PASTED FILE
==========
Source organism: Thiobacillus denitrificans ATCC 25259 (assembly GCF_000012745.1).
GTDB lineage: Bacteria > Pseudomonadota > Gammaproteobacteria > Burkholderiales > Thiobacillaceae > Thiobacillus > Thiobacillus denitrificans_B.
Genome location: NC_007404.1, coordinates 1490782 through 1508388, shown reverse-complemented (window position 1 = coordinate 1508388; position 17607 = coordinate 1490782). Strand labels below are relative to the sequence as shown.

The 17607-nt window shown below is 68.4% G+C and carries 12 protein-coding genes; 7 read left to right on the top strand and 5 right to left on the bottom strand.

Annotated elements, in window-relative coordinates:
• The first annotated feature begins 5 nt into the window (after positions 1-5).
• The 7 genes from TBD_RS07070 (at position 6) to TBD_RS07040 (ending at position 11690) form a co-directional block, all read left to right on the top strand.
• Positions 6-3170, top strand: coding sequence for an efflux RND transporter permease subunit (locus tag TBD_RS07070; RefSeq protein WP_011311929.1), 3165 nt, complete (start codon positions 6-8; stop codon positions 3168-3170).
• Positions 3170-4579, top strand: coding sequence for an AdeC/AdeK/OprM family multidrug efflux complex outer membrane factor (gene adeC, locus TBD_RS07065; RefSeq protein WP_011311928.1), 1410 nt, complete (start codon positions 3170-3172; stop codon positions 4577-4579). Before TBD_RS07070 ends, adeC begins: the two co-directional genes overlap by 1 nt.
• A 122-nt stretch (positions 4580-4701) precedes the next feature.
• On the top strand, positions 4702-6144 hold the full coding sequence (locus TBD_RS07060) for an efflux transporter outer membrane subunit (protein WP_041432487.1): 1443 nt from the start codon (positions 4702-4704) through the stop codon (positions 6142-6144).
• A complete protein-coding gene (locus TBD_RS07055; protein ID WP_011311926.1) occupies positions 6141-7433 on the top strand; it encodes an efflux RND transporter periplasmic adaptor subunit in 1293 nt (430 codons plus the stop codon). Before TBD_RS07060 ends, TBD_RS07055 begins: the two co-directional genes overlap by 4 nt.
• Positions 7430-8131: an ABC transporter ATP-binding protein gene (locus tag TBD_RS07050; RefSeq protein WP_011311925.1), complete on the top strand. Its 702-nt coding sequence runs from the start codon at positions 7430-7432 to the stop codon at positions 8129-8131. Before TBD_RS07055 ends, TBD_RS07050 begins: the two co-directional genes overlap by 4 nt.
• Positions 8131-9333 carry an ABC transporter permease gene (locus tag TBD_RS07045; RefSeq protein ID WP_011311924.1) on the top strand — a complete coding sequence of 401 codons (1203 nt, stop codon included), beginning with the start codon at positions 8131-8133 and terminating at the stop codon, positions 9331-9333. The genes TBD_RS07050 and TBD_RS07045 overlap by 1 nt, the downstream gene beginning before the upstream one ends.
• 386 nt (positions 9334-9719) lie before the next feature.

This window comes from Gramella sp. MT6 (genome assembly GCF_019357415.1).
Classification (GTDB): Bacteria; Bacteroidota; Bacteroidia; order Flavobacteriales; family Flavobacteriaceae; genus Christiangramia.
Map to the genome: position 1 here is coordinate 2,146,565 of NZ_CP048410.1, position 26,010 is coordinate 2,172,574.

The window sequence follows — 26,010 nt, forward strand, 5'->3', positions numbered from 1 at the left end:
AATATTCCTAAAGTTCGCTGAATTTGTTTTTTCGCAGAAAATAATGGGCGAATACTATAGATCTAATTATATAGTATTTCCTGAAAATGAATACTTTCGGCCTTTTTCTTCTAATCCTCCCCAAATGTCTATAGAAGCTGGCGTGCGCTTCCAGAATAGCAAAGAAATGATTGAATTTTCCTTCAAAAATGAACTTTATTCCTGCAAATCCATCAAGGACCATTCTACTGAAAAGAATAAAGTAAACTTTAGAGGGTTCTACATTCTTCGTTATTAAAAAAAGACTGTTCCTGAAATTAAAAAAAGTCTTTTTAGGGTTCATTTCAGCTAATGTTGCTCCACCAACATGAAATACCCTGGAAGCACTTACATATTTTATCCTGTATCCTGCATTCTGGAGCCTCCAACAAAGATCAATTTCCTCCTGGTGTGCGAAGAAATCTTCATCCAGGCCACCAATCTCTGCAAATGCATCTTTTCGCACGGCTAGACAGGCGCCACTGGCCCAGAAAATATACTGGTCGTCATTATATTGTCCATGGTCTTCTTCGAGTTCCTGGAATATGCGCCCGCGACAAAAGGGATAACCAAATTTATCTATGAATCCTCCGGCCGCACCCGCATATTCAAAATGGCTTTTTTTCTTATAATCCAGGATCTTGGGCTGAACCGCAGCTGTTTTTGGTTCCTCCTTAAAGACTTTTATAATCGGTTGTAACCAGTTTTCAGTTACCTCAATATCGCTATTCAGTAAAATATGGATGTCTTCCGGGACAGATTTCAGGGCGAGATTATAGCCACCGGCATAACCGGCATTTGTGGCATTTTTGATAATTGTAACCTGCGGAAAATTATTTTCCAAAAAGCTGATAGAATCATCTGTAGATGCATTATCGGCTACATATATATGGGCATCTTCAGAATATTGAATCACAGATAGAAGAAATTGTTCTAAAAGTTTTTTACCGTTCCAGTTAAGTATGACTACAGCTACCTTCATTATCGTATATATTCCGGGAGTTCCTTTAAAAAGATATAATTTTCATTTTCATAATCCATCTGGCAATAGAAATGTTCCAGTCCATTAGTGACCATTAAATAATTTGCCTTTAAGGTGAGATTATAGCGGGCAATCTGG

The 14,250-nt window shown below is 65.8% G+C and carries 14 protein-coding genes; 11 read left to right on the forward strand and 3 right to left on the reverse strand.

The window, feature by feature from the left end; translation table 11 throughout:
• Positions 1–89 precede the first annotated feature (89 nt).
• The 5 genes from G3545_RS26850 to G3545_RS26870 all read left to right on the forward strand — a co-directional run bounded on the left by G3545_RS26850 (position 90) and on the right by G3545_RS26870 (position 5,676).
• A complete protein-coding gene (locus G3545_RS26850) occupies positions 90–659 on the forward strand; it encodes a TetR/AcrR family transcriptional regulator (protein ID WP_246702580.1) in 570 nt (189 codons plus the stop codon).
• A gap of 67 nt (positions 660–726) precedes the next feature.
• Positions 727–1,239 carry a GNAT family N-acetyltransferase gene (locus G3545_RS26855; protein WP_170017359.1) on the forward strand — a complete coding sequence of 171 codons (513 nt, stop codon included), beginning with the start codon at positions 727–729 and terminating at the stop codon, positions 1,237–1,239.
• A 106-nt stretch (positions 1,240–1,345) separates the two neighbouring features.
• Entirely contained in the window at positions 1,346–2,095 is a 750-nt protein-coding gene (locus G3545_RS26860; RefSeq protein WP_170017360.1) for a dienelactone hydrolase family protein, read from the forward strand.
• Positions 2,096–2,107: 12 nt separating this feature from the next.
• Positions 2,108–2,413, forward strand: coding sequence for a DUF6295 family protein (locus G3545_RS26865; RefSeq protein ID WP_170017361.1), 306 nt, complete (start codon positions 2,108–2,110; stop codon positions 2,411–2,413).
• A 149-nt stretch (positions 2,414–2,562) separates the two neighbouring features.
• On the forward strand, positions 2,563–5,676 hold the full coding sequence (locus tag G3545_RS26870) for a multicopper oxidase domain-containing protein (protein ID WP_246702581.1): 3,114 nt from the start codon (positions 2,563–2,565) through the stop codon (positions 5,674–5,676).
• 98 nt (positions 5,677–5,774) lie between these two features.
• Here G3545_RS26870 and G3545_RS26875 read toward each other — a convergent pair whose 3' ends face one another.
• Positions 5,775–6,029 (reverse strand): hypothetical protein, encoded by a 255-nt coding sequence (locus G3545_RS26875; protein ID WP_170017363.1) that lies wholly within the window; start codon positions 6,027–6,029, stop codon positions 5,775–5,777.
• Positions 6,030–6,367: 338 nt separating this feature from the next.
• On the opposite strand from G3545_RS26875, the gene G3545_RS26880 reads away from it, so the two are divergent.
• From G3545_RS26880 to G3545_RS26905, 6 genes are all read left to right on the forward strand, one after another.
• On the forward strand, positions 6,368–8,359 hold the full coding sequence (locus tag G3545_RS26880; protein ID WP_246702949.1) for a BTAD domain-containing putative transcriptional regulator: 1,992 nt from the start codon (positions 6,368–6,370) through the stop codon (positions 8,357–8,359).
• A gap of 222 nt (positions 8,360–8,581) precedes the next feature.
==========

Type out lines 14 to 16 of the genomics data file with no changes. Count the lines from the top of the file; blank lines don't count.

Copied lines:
• Positions 8131-9333 carry an ABC transporter permease gene (locus tag TBD_RS07045; RefSeq protein ID WP_011311924.1) on the top strand — a complete coding sequence of 401 codons (1203 nt, stop codon included), beginning with the start codon at positions 8131-8133 and terminating at the stop codon, positions 9331-9333. The genes TBD_RS07050 and TBD_RS07045 overlap by 1 nt, the downstream gene beginning before the upstream one ends.
• 386 nt (positions 9334-9719) lie before the next feature.

This window comes from Gramella sp. MT6 (genome assembly GCF_019357415.1).